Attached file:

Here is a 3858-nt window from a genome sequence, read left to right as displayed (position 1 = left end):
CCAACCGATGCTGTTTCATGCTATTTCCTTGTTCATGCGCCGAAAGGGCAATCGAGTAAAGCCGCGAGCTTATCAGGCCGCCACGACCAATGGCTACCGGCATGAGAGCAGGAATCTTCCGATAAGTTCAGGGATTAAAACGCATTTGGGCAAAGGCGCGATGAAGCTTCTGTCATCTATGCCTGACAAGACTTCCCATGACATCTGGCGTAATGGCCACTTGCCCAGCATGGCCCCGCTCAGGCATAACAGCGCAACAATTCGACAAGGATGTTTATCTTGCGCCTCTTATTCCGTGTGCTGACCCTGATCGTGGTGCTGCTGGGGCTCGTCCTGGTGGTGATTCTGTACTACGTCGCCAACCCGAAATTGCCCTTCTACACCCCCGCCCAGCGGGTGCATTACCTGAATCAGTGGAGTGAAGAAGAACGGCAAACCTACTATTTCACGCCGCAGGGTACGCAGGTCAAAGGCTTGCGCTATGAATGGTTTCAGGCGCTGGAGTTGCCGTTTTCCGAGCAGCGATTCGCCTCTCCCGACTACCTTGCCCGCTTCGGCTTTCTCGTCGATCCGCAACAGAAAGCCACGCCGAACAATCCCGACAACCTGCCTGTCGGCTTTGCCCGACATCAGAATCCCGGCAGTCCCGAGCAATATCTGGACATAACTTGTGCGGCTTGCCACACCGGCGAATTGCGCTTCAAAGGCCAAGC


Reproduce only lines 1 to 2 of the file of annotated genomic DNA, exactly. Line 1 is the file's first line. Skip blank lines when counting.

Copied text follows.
Here is a 3858-nt window from a genome sequence, read left to right as displayed (position 1 = left end):
CCAACCGATGCTGTTTCATGCTATTTCCTTGTTCATGCGCCGAAAGGGCAATCGAGTAAAGCCGCGAGCTTATCAGGCCGCCACGACCAATGGCTACCGGCATGAGAGCAGGAATCTTCCGATAAGTTCAGGGATTAAAACGCATTTGGGCAAAGGCGCGATGAAGCTTCTGTCATCTATGCCTGACAAGACTTCCCATGACATCTGGCGTAATGGCCACTTGCCCAGCATGGCCCCGCTCAGGCATAACAGCGCAACAATTCGACAAGGATGTTTATCTTGCGCCTCTTATTCCGTGTGCTGACCCTGATCGTGGTGCTGCTGGGGCTCGTCCTGGTGGTGATTCTGTACTACGTCGCCAACCCGAAATTGCCCTTCTACACCCCCGCCCAGCGGGTGCATTACCTGAATCAGTGGAGTGAAGAAGAACGGCAAACCTACTATTTCACGCCGCAGGGTACGCAGGTCAAAGGCTTGCGCTATGAATGGTTTCAGGCGCTGGAGTTGCCGTTTTCCGAGCAGCGATTCGCCTCTCCCGACTACCTTGCCCGCTTCGGCTTTCTCGTCGATCCGCAACAGAAAGCCACGCCGAACAATCCCGACAACCTGCCTGTCGGCTTTGCCCGACATCAGAATCCCGGCAGTCCCGAGCAATATCTGGACATAACTTGTGCGGCTTGCCACACCGGCGAATTGCGCTTCAAAGGCCAAGC